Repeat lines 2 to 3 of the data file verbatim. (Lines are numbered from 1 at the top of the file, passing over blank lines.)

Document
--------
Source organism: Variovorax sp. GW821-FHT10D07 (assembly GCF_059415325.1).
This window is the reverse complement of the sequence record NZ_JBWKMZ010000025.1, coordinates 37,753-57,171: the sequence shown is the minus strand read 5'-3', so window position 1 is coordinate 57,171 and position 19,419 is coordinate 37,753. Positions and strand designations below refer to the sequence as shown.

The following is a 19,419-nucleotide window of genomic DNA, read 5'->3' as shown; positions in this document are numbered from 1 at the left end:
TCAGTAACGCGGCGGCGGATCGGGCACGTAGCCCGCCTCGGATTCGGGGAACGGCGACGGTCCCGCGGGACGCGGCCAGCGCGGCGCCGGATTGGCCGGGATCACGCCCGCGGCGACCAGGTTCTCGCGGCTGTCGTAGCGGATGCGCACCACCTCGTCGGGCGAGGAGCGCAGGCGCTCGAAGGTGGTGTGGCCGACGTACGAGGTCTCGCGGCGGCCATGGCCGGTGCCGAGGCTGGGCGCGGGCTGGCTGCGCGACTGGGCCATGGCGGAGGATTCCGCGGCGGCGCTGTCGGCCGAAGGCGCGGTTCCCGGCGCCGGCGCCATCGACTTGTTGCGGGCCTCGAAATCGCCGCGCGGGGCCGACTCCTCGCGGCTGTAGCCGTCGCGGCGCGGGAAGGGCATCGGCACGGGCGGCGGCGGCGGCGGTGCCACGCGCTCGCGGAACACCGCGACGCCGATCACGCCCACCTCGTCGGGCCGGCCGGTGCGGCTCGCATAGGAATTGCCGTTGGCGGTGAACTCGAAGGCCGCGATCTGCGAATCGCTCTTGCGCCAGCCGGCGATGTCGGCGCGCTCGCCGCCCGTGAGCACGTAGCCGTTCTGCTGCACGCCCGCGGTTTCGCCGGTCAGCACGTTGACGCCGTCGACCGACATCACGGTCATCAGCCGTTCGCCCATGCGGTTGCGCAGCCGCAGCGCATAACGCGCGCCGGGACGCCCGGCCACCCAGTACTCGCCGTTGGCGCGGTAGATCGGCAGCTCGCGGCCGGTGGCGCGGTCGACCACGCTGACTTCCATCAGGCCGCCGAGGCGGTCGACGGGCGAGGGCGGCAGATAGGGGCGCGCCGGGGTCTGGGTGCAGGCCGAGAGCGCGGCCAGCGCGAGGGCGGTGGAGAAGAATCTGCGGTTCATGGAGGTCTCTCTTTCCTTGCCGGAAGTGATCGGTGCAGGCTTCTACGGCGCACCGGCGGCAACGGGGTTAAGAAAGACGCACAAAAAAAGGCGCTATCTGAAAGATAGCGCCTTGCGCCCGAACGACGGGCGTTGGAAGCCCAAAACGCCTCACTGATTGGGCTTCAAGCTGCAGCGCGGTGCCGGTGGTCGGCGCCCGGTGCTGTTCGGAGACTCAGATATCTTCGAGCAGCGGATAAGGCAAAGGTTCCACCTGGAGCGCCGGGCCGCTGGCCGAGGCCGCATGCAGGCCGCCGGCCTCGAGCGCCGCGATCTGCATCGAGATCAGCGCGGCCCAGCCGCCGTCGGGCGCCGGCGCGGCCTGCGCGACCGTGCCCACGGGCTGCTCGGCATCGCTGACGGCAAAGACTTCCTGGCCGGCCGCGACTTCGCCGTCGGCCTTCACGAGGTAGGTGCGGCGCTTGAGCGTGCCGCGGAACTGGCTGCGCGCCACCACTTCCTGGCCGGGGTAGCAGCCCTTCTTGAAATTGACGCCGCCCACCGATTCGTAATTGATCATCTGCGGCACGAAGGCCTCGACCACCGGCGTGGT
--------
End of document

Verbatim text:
This window is the reverse complement of the sequence record NZ_JBWKMZ010000025.1, coordinates 37,753-57,171: the sequence shown is the minus strand read 5'-3', so window position 1 is coordinate 57,171 and position 19,419 is coordinate 37,753. Positions and strand designations below refer to the sequence as shown.

The following is a 19,419-nucleotide window of genomic DNA, read 5'->3' as shown; positions in this document are numbered from 1 at the left end: